While some people say they feel like they get good sleep while sleeping with their pet, research shows that this isn’t the case for most people. Research published in Mayo Clinic Proceedings has found if the dog was on the bed as opposed to just in the room, human sleep efficiency decreased because human-dog co-sleeping results in owners waking up more throughout the night than those who didn’t sleep with their pet in the bed. A second research study found that 63% of pet owners who shared their bed or bedroom with their pet experienced poor sleep quality and 30% reported waking up because of their pets at least once a night, supporting the Mayo Clinic’s findings.

This kind of interrupted sleep impacts you as if you only slept for a few hours; it results in attention, mood, and daytime sleepiness issues.

To get high-quality sleep, it’s best to keep your pets in a different room. If that won’t work for you for some reason, at least keep them off your bed. If your pet is a noisy sleeper, you should consult your vet to rule out any medical problems – they may have sleep problems themselves.

8. Staring into the darkness

Laying there when you can’t sleep, staring into the darkness, while you worry about being awake is counterproductive. So is counting sheep (researchers have proven it’s just too dull to be effective). If it’s been more than 20 minutes since you laid down to go to sleep, don’t just lay there trying to force yourself to fall asleep.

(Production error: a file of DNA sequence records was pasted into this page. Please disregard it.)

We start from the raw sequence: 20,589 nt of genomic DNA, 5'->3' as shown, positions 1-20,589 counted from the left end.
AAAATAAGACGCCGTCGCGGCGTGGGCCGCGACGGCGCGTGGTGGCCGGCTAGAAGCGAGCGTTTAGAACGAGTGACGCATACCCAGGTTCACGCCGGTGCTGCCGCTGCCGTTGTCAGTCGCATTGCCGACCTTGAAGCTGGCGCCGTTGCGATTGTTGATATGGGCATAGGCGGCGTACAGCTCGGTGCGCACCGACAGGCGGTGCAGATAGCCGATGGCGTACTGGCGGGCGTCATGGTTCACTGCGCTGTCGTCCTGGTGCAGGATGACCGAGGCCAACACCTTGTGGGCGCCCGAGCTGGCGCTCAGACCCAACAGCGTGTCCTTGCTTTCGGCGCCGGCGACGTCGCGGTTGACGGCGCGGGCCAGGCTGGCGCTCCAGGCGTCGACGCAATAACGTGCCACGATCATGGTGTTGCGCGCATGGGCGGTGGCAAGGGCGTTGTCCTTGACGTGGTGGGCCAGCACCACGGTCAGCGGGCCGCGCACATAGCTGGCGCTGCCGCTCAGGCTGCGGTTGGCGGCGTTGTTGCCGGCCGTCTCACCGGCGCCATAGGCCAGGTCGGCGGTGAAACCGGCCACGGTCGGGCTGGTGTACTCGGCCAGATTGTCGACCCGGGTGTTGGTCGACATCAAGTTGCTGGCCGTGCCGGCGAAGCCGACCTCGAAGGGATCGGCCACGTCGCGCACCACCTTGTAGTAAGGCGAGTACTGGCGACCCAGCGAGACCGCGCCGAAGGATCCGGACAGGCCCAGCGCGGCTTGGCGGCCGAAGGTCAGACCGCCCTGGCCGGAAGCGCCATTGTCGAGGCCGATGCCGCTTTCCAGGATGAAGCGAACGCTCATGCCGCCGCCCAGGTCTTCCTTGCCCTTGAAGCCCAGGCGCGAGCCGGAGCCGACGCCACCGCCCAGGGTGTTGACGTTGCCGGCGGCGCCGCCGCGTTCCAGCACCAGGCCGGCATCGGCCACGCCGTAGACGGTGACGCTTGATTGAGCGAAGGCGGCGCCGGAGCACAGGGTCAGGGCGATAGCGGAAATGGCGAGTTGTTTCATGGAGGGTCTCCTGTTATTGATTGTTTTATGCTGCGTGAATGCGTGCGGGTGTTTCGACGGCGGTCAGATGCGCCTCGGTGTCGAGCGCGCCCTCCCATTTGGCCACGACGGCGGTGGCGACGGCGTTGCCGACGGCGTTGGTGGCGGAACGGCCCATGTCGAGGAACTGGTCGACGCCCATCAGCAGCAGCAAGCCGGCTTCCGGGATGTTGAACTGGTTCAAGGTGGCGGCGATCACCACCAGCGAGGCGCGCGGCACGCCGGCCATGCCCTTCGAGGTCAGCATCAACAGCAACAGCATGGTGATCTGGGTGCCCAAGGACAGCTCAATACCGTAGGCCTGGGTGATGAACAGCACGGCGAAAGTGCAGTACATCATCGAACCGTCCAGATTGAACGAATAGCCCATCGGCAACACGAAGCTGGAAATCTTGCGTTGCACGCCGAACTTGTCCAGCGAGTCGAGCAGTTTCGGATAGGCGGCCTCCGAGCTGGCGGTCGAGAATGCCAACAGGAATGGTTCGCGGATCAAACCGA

Get out of bed and do something else for a few minutes. Stay away from your electronic devices as their blue light will only make things worse. You shouldn’t watch TV or do any work either. Try reading a book or writing in a journal by low light. If you can’t sleep because your head is buzzing with ideas or your to-do list, take a moment and write them down. Head back to bed as soon as you start feeling drowsy.

9. Pressing the snooze button

When the alarm goes off, it’s time to get up. Do not touch that snooze button! Those few minutes of extra sleep you’re trying to get will be fragmented at best, making it low quality, and may leave you feeling even groggier than you would have felt if you would have gotten up right away. You see, each time you press that snooze button, you prepare your body for a new sleep cycle that you won’t have time to finish. The result is you’ll wake up again at a bad point in your sleep cycle, so it might then take you hours to function optimally or you may be fatigued throughout the day.

First, you should set your alarm for when you actually need to get up. Do not be one of those people who purposely set their alarm for earlier than is necessary so they can intentionally press snooze several times before getting up.

You should also set it for the same time every day. This regularity is essential for keeping your circadian rhythm in sync and will hopefully result in you eventually being able to wake up without the need for an alarm.


Making a few tweaks to your habits can put you back on track to get a great night of quality sleep!